Earlier this month, Congresswoman Elise Stefanik sent New York education commissioner Betty Rosa a letter expressing concern that the New York State Education Department (NYSED) might use its federal Covid relief funding to promote critical race theory in education through the vehicle of social and emotional learning (SEL). Stefanik wrote that the NYSED planned on providing “social emotional support within a culturally responsive sustaining framework,” which it called “Transformative SEL” and said would be “leveraged . . . to support the work of anti-racism and anti-bias.” Stefanik asked for more transparency on the NYSED’s plans, writing that “shrouding the racist and divisive ideology of Critical Race Theory with vague and seemingly innocuous terminology does not diminish the harm it poses to students.” Rosa replied that Stefanik falsely “conflated social-emotional learning, the process through which young people . . . develop healthy identities,” with critical race theory, added that this “canard appears to have originated with Christopher Rufo,” and said she was “disappointed” that Stefanik would traffic in such “conspiracy theories.”
This fascinating exchange can serve as a useful vocabulary lesson for parents. Sometimes, the term “conspiracy theory” properly identifies a false allegation based on improper inferences between misunderstood facts. Other times, it’s wielded as a stigmatizing weapon, denoting something that certain authorities don’t want people to know. Stefanik’s concern fits squarely within the latter definition.
Stefanik did not make a broad accusation about social and emotional learning itself. Rather, she focused on “Transformative SEL.” Calling Transformative SEL a Trojan Horse for critical race theory would be an insult to Odysseus, who hid his fellow ancient Greek warriors within the horse and smuggled them into the city. The Transformative SEL strategy is effectively to place social-justice advocates on top of the horse, in open view, and gain entry by calling anyone who points them out “conspiracy theorists.”
For decades, the Collaborative for Academic, Social, and Emotional Learning (CASEL) emphasized a vision for SEL that focused on student “competencies” such as “self-awareness,” “self-management,” and “social awareness.” It gained bipartisan support because these competencies sounded useful, yet there was an emptiness to the endeavor. Self-awareness is good, but what exactly is the self? Self-management is good, but toward what ends should the self be managed? SEL 1.0 was, in essence, an attempt at values-free character education.
But in 2020, CASEL embraced Transformative SEL. For anyone who respects the English language, the word “transformative” should raise a red flag. To transform something is to turn it into something else. And given that SEL is defined as the process of developing “identities,” Transformative SEL suggests that the project is to transform children’s identities into something else. But into what, exactly?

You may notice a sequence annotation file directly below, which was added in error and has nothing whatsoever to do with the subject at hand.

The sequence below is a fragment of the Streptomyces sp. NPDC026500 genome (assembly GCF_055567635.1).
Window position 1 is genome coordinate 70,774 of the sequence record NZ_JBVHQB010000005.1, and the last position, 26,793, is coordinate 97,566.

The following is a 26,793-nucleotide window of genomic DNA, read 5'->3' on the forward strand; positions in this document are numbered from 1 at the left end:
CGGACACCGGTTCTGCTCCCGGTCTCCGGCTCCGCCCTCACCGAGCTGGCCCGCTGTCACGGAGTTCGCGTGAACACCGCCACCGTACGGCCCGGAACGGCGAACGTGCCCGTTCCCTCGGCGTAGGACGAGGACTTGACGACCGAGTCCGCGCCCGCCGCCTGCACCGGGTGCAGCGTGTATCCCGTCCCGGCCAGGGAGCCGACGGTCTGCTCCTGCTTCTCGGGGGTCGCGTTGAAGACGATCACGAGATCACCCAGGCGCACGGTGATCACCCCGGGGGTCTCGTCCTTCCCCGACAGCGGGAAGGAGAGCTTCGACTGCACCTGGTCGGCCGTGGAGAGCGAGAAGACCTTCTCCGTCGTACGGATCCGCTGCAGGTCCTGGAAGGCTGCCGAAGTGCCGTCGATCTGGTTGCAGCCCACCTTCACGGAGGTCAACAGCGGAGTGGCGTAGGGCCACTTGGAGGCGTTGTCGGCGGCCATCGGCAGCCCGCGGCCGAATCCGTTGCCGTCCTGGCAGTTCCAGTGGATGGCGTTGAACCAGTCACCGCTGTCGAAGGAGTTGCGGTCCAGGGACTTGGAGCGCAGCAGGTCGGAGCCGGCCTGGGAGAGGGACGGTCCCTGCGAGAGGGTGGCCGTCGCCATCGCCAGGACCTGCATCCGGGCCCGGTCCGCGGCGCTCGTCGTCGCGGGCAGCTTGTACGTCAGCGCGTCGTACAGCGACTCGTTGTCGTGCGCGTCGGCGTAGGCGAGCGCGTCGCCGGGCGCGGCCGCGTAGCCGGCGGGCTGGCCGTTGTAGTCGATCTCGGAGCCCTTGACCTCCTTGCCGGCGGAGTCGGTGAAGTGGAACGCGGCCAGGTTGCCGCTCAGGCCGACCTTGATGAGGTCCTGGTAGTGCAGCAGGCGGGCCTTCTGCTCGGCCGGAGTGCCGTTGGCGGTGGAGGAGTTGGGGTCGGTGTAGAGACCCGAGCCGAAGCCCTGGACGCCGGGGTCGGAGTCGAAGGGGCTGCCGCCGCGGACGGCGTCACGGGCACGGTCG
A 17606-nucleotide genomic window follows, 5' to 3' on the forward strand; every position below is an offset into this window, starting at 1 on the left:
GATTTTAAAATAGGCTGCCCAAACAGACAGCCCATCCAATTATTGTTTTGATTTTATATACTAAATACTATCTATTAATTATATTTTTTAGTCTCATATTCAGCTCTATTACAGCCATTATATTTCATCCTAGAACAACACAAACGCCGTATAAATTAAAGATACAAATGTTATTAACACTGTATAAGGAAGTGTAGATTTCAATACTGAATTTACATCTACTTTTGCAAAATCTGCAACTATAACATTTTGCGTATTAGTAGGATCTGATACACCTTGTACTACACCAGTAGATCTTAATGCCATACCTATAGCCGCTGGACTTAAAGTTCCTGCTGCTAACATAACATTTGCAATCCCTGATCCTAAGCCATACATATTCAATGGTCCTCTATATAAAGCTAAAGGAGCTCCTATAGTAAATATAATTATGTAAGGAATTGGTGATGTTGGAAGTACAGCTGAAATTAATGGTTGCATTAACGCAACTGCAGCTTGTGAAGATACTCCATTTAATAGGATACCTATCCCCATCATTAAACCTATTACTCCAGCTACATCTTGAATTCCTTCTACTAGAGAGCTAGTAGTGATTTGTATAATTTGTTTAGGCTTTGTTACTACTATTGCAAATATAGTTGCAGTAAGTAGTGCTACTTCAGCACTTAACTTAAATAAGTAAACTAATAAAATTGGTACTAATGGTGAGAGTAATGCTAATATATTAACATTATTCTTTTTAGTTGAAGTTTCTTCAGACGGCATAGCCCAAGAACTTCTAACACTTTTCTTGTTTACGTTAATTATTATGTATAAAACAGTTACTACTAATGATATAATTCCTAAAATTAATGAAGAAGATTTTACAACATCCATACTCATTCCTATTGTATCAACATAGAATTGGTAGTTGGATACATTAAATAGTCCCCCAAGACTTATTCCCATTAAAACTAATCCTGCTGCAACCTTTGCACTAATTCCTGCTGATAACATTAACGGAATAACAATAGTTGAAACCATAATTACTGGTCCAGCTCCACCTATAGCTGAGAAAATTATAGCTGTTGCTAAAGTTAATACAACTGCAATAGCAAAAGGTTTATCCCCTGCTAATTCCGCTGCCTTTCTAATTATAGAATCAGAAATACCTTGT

CASEL’s website highlights a report that lays out the full vision. According to Transformative SEL, “self-awareness” now involves adopting an “integrated identity,” which “requires an intersectional approach,” rooted in “Black feminist theorizing that recognized that each person belongs to multiple social categories that occur in historical and sociopolitical contexts that may subject them to multiple oppressions simultaneously.”
“Social awareness” now involves “public regard of one’s racial group” and “critical social awareness,” which is defined as “an evolving understanding of cultural, economic, and political systems—how these systems shape society and how societal definitions impact one’s own status within society—to guide individual and collective sense of efficacy . . . and actions to ameliorate oppression and injustice and to realize liberation.”
And “self-management” now involves “resistance” and “transformative citizenship,” which is defined as a type of citizenship “most closely aligned with critical democracy, as it refers to actions taken to advance policies or social changes that are consistent with human rights, social justice, and equality. Such efforts might be inconsistent with or violate existing local, state, and national laws.”
Anyone slightly versed in critical race theory can see that Transformative SEL is infused with that left-wing ideology. It’s one thing for students to encounter arguments about “intersectionality”—a concept pioneered by Kimberlé Crenshaw—in a high school reading assignment. It’s another entirely to train students to understand their “identities” through an “intersectional” lens, or to teach that “social awareness” requires public regard for race and framing social relations through the prism of left-scripted historical narratives about “oppression” and “liberation.” Indeed, it’s hard to think of a more textbook definition of anti-American political indoctrination than a program that promises to train students to engage in a form of “citizenship” that may, through its means or intended ends, “be inconsistent with or violate” American law.
And yet, when a leading congresswoman expressed concern about Transformative SEL to a state commissioner of education, she was accused of trafficking in conspiracy theories. Stefanik would have been more honestly accused of demonstrating reading comprehension.
Parents in New York and across the United States are right to ask for more transparency about what’s being done under the name of SEL. And if schools don’t provide transparency—or if they simply dismiss these concerns—then parents should run for the school board or start looking into other educational options.
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